Defendant testified that even though the camera showed his vehicle in the vicinity of the fire that night, he had no memory of being there but speculated that he might have just gone for a drive.

Creek (Count 2) and Rumsey (Count 3) Fires

During the early afternoon of July 30, defendant and other firefighters from CVVFD responded to a water rescue near Windy Point Bridge. Camera HD-11 photographed defendant's vehicle going to the rescue at 12:52 p.m. and returning at 1:51 p.m. The same camera showed defendant driving into Rumsey Canyon at 2:57 p.m. and returning at 3:03 p.m. At 3:30 p.m., CVVFD firefighters were dispatched to two roadside fires on Highway 16 near Windy Point Bridge. The fires were about 100 yards apart and on opposite sides of Highway 16. Investigators Carlson and Harp concluded that each fire was caused by arson.

Defendant testified he had driven by the locations of the fires because he was looking for equipment left behind earlier at the water rescue.

Road 82 Fire (Count 4)

Shortly after midnight on August 10, CAL FIRE officers attached a GPS device to defendant's vehicle.

At 4:38 p.m. on August 10, CAL FIRE officers were dispatched to a roadside fire on Highway 16, near Road 82. The fire was extinguished by firefighters from CAL FIRE, the Rumsey Rancheria Fire Department, and CVVFD. Investigator Christian Abballo could not eliminate the fire's having been started by a particle from a faulty vehicle exhaust system, nor could he eliminate arson as a cause of the fire. Investigator Carlson attributed the cause of the fire to arson.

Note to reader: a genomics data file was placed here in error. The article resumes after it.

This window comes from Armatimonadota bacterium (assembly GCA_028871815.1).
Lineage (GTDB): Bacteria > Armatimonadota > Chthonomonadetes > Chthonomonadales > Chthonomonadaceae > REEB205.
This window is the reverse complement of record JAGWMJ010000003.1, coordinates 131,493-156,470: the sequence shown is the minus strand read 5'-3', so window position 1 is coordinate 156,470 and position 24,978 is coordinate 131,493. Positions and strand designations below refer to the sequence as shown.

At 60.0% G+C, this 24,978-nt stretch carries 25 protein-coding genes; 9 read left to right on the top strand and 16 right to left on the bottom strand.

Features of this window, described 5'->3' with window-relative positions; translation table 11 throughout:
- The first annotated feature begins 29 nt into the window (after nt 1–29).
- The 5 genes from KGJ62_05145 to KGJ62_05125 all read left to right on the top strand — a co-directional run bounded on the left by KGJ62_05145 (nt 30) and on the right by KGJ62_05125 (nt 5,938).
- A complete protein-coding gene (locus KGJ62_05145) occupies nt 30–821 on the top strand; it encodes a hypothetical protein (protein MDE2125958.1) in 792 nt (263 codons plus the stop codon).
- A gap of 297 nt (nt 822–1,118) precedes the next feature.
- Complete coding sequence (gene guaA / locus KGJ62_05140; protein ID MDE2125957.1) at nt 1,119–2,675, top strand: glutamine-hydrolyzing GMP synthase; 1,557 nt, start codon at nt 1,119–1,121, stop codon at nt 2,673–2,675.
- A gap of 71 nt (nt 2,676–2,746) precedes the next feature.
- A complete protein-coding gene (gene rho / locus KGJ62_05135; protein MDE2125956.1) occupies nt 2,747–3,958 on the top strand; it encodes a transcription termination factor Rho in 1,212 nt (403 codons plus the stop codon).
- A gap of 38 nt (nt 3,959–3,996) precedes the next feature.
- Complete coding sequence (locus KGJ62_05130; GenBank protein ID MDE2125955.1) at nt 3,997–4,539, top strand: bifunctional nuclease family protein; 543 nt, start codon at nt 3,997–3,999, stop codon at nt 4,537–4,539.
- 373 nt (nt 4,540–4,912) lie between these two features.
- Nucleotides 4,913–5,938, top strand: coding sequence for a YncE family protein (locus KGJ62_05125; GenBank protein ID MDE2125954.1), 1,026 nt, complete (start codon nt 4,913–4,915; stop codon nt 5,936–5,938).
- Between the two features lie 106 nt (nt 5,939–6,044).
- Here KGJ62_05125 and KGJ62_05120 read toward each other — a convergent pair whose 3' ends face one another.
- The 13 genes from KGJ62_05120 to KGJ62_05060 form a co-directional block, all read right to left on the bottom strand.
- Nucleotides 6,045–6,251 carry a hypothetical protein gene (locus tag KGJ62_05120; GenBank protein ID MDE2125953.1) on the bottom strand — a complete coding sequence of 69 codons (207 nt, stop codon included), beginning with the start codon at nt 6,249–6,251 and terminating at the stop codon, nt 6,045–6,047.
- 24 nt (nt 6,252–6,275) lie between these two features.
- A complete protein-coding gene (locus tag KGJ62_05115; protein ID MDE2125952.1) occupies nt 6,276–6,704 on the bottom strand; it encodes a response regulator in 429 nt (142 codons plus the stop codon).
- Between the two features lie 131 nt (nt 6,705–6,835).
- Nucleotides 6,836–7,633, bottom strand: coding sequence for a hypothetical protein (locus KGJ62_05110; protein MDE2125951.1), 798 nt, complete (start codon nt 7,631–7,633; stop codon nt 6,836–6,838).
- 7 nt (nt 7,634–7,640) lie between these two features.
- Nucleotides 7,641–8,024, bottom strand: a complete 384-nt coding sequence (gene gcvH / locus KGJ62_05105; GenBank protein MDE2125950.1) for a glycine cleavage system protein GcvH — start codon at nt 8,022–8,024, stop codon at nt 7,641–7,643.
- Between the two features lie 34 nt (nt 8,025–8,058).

The GPS device attached to defendant's vehicle showed defendant's vehicle passing the fire location on Highway 16 at 4:12 p.m. at a speed of 51 miles per hour, doing a U-turn at 4:13 p.m., and passing the fire location again at 4:16 p.m. at a speed of 53 miles per hour. Defendant's vehicle made another U-turn at 4:18 p.m., passed the location of the fire about a minute later, and then returned home.

Defendant testified that at the time of this fire he believed he was dropping off his children at the school where his wife worked.

Road 49 Fire (Count 5)

On August 23, about 5:30 p.m., Mark Harman saw smoke coming from behind a stack of hay bales on his property near Road 49. Checking, Harman found a fire about 4 feet by 10 feet on the grass next to the bales. He threw water on the fire and then called 911. CVVFD firefighters, including defendant, responded to the call and checked the remnants of the fire. Fire Investigator Gary Prather could eliminate as the cause of the fire neither a vehicle emission nor arson. However, Investigator Carlson disagreed, concluding the cause of the fire was arson.

The GPS device showed defendant's car was driven on Highway 16, turned onto Road 59, turned again onto Road 49, turned once more onto Road 53, and then turned back onto Highway 16 without stopping. Defendant's vehicle drove by the location of the fire at 4:59 p.m., slowed to 19 miles per hour as it approached that location, then sped up and returned home at 5:04 p.m.

Defendant testified he passed the fire area because he was taking an ...